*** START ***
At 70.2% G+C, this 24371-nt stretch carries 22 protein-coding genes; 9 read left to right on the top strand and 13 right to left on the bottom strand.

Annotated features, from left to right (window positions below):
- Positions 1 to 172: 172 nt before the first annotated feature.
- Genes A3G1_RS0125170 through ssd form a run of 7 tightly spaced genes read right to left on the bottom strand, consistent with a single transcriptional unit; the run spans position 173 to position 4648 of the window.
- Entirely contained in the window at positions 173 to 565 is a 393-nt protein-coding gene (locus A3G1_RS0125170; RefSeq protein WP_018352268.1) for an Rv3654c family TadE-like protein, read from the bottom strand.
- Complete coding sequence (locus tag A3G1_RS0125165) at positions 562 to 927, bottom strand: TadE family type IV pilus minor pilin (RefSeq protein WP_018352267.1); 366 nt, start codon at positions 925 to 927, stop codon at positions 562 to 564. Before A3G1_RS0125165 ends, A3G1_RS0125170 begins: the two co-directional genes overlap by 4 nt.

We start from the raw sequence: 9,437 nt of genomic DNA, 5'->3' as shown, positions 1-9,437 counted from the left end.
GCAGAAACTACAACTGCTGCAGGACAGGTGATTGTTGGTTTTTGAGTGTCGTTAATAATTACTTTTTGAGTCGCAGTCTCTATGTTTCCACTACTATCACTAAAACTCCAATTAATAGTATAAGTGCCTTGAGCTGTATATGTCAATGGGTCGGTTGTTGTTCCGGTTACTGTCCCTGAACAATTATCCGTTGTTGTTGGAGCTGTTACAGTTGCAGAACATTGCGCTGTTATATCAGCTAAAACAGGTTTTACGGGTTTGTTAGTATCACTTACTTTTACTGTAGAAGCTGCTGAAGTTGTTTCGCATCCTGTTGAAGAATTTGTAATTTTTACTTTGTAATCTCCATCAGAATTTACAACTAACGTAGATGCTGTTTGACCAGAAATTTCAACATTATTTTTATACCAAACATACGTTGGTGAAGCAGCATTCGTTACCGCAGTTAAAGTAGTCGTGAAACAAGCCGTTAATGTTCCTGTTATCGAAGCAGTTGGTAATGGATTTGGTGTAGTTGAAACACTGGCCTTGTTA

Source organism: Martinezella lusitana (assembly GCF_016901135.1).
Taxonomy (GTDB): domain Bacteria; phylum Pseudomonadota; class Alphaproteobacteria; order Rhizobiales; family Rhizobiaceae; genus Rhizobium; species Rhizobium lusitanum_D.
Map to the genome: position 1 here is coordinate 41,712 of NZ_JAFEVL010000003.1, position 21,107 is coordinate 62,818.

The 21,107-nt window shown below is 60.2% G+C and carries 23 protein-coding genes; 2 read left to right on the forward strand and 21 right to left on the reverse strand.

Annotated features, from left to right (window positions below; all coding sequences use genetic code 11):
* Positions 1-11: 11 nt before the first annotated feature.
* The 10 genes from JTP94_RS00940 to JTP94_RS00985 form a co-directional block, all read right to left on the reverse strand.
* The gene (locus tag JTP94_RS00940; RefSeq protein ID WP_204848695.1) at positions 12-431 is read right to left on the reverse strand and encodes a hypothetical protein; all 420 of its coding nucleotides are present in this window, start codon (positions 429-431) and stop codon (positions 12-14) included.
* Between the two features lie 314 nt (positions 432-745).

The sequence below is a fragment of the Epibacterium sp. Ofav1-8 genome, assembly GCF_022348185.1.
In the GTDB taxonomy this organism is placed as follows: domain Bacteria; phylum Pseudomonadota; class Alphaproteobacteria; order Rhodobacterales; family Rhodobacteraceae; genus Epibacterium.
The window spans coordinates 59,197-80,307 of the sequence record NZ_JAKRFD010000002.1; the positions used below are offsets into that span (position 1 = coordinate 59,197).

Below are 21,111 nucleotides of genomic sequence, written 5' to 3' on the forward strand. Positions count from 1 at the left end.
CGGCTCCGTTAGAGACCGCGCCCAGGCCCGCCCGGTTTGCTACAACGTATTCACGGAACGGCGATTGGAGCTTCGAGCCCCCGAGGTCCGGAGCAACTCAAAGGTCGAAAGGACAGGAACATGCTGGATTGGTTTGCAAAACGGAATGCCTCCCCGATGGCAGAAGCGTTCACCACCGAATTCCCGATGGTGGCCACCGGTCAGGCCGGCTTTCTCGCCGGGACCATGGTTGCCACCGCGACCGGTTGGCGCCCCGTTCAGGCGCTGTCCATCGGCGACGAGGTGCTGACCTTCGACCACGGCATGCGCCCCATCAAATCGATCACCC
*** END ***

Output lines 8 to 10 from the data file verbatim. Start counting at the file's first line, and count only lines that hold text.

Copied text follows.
GCAGAAACTACAACTGCTGCAGGACAGGTGATTGTTGGTTTTTGAGTGTCGTTAATAATTACTTTTTGAGTCGCAGTCTCTATGTTTCCACTACTATCACTAAAACTCCAATTAATAGTATAAGTGCCTTGAGCTGTATATGTCAATGGGTCGGTTGTTGTTCCGGTTACTGTCCCTGAACAATTATCCGTTGTTGTTGGAGCTGTTACAGTTGCAGAACATTGCGCTGTTATATCAGCTAAAACAGGTTTTACGGGTTTGTTAGTATCACTTACTTTTACTGTAGAAGCTGCTGAAGTTGTTTCGCATCCTGTTGAAGAATTTGTAATTTTTACTTTGTAATCTCCATCAGAATTTACAACTAACGTAGATGCTGTTTGACCAGAAATTTCAACATTATTTTTATACCAAACATACGTTGGTGAAGCAGCATTCGTTACCGCAGTTAAAGTAGTCGTGAAACAAGCCGTTAATGTTCCTGTTATCGAAGCAGTTGGTAATGGATTTGGTGTAGTTGAAACACTGGCCTTGTTA

Source organism: Martinezella lusitana (assembly GCF_016901135.1).
Taxonomy (GTDB): domain Bacteria; phylum Pseudomonadota; class Alphaproteobacteria; order Rhizobiales; family Rhizobiaceae; genus Rhizobium; species Rhizobium lusitanum_D.